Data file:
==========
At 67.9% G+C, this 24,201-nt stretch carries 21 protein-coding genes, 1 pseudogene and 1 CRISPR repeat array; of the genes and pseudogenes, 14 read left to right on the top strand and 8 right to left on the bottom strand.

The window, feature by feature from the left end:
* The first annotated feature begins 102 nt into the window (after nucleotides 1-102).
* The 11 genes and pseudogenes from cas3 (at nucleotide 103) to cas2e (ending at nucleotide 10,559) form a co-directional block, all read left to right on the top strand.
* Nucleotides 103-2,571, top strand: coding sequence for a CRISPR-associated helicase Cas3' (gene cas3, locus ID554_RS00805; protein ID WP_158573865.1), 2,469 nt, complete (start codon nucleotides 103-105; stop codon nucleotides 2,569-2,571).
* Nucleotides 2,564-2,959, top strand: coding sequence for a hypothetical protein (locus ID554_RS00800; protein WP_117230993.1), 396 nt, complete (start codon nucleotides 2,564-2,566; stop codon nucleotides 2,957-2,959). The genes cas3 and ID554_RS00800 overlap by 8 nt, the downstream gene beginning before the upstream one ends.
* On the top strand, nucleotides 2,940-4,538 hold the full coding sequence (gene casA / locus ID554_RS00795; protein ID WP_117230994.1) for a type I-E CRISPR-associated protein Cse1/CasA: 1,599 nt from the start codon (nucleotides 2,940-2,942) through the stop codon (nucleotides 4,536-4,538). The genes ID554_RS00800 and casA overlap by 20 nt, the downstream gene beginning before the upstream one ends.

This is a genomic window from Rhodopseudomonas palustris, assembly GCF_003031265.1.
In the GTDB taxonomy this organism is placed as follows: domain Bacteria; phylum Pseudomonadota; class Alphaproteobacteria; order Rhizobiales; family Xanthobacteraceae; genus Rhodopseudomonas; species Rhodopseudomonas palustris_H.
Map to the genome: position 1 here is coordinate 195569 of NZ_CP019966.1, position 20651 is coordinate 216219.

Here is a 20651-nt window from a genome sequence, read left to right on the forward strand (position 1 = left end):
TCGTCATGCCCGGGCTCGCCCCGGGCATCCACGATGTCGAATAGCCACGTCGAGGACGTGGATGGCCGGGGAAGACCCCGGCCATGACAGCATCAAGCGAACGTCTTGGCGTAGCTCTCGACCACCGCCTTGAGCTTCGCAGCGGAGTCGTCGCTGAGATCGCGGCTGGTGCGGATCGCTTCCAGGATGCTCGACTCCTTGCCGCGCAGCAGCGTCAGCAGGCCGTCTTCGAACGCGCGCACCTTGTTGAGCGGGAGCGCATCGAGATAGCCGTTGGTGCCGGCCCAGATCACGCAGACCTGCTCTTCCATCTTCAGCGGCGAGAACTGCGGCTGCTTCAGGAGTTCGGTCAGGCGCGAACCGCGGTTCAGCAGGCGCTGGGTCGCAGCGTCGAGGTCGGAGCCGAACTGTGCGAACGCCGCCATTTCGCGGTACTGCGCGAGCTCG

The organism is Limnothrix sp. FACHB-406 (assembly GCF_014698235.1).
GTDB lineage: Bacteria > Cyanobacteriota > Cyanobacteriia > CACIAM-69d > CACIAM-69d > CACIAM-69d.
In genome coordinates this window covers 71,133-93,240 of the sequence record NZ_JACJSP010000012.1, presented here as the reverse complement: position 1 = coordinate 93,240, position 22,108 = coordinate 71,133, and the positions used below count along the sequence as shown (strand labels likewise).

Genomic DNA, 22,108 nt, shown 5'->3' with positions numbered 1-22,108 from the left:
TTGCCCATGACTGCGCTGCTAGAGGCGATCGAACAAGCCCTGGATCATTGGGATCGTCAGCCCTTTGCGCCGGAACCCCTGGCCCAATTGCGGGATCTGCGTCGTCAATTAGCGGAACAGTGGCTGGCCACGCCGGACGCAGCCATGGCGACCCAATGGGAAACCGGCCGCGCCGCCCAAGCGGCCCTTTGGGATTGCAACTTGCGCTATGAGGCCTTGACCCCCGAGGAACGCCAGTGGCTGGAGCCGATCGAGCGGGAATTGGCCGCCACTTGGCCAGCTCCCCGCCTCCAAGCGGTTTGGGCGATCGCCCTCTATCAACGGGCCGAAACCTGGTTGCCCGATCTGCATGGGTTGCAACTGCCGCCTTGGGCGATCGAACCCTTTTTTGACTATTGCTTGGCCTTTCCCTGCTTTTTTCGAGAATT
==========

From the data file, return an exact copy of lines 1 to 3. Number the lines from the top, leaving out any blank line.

At 67.9% G+C, this 24,201-nt stretch carries 21 protein-coding genes, 1 pseudogene and 1 CRISPR repeat array; of the genes and pseudogenes, 14 read left to right on the top strand and 8 right to left on the bottom strand.

The window, feature by feature from the left end:
* The first annotated feature begins 102 nt into the window (after nucleotides 1-102).